Telling green riders on green horses to ride with “connected” aids will lead to bracing and pulling about 99.99% of the time. So most riders have to use “cognitive” aids when on green horses.

“Cognitive” aids are feather light and rely on the horses understanding of them for their effectiveness. If your horse knows to stop when you sit up and jiggle the rein a little, there’s no need to pull. If your horse knows to go when you push your belly button out a little and gently rub your legs by him, there is no need to squeeze or kick. If your horse knows to “follow your belly button” to go where you point it, there’s no need to pull him around with the reins while kicking and carrying on with your legs.

After you and your horse are pretty good at going with cognitive aids you ride him on the right size circles, do some figures and transitions, and he will gradually become loose, supple and elastic in his body. As he does, he will start to reach out and seek the connection with the bit – then you’re starting to ride with ideal aids. Note that YOU don’t establish the connection, your horse will seek it out.

Once he starts to connect HE will start to adjust himself to go in the correct frame. YOU don’t have to put him in the frame – the frame is “correct” because it’s the easiest and most comfortable frame for him to be in to do the movements and figures of dressage. Do I have to force you to do something the easy way or just show you the easy way? Well, your job as trainer is just to show the horse the easy way.

Once you’ve taken a horse through this process (which doesn’t require going to a single show!) the rest of dressage makes sense. It’s no big deal. Just one thing after the next.

Mike

Culture War in Training July 10, 2012

Posted by mikeschaffer in Behind the bit, calmness, competition, contact, dressage, looseness, roll kur, training.
11 comments

Many are confused and concerned about the way they see horses go in schooling and warm-up arenas.  This is due to the culture war between the German “forward, straight, poll up” school of dressage, and the Dutch “tempo, flexibility, and back up” school.  Both schools agree that the ideal finished horse should be forward, straight, with the poll at the highest point.   So the argument is really over how to get there.

The German “practice like you play” school puts the emphasis on “forward, straight, poll up and open” at all times.  To my eye, that system results in a certain “look” – part shape, part conditioning that shows how well or not the system has been adhered to.  The best horses from back than looked a lot like this horse ridden by Herbert Rehbein.

Now Herbert was a wonderful horseman and this was a wonderful test for the time.  The thing is, it isn’t very good by todays standards.   Yes, the poll is always up, but the horse is not very elastic, supple or flexible by todays standards.  You can see that at most there is very little bend through his body – not enough to match the corners or voltes he is on. As a result the horse gets a little quick going through the corners and he loses the quarters at the end of the voltes.  The horse lacks elasticity as seen in the downward transitions from the extended canter where the horse slows himself down by braking against the ground.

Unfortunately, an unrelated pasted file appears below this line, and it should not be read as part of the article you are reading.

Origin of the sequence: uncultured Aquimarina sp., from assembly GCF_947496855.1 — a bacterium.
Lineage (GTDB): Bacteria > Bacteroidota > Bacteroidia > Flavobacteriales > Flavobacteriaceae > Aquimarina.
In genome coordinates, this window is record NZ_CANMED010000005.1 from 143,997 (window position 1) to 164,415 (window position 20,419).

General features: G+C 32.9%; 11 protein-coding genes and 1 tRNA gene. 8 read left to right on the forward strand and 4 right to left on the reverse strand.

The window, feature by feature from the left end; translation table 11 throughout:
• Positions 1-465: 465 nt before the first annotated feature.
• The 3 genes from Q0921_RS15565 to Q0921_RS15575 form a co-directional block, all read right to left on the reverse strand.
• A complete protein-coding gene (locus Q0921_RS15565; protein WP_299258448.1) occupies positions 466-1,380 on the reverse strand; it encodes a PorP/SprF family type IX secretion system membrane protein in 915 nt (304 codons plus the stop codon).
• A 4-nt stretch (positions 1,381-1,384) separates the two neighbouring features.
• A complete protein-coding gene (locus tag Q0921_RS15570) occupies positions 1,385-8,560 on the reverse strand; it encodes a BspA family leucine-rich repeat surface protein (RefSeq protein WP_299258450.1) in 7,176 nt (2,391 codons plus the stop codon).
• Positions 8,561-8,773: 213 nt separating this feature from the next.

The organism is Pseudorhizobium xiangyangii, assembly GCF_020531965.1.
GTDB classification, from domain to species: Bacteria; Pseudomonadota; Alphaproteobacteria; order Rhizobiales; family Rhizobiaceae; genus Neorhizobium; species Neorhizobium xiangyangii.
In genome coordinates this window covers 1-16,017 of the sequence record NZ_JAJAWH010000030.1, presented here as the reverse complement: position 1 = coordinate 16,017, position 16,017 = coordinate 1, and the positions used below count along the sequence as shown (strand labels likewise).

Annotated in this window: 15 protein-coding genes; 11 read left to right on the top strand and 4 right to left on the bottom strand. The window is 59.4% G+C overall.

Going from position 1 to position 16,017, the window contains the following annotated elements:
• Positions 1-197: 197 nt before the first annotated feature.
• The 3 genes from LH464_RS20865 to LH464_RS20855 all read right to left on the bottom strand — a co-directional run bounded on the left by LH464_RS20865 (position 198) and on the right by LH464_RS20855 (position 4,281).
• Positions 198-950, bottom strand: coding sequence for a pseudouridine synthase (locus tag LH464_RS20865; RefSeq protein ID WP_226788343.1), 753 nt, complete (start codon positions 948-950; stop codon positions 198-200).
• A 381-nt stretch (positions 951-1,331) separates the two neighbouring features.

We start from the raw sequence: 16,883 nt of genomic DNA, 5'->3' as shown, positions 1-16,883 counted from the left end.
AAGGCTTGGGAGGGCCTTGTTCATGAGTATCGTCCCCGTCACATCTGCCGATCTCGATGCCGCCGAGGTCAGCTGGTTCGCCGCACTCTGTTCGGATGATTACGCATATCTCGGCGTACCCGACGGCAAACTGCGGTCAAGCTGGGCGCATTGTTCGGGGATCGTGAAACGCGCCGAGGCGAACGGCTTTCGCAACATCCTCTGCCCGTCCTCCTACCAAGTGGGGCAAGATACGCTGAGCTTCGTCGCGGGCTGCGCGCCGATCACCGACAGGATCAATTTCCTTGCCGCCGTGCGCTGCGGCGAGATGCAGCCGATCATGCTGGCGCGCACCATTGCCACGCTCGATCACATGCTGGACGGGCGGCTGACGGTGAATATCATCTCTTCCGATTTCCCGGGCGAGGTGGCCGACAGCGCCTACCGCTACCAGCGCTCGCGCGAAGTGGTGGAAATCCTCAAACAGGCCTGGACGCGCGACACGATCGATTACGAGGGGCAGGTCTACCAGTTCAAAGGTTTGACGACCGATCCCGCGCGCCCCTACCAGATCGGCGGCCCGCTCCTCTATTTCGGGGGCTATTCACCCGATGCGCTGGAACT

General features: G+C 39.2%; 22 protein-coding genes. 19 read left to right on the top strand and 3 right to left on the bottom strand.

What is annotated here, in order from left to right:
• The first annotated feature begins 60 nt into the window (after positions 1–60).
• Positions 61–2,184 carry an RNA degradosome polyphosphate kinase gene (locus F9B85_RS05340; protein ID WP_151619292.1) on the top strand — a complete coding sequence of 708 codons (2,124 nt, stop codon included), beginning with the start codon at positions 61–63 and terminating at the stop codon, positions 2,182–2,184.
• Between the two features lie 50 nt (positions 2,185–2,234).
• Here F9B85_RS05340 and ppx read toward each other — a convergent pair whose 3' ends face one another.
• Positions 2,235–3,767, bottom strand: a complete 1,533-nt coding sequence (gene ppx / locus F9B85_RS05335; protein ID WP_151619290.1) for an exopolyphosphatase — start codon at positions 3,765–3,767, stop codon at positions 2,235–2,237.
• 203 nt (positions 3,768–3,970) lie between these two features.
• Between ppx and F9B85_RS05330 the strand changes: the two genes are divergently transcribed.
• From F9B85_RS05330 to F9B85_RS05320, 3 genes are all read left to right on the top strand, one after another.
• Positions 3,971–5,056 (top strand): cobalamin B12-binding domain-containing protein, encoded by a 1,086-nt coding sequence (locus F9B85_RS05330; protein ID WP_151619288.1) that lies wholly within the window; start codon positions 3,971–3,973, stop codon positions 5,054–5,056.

Before moving on, let me be clear that I’m not attacking Rehbien or looking down my nose at this test.  I think it’s a good representation of the type of horse you get using the “always forward, straight, up and open” school of training.  What I’m seeing now as wrong with this horse can be seen in all the top German horses of that period – and frankly all the top competition horses from then were either German outright or a product of the German school.

By way of contrast – of the training schools – not the individuals, I like this video. The rider is a professional but not internationally known.  She’s on a very good horse, but not an international horse.  However, the benefits of training with the emphasis on “tempo, flexibility,  and back up” are clearly visible in this horse.

When this horse lengthens, his frame gets a hair longer and his tempo a hair slower as he clearly changes his stride length.  By contrast the Rehbein horse gets a hair faster in the extensions.  This horse goes forward in the transitions back to collected gaits, the Rehbien horse braces his front feet against ground to slow down.

This horse clearly has more lateral bend in the voltes and half-pass.  So, he stays “on track” coming out of the volte going into the HP – while the Rehbein horse throws his quarters out noticeably and loses rhythm.

The list of things this horse does better, more correctly, goes on but I’m not trying to say just that this horse is more suited to the task (he is) or that one rider is better than another.  The point is that training with the emphasis on tempo rather than forward, suppleness and flexibility rather than straightness, and keeping the back up rather than worrying about the poll, is generally a better system that generally makes better horses.  It’s time to just accept this and move on.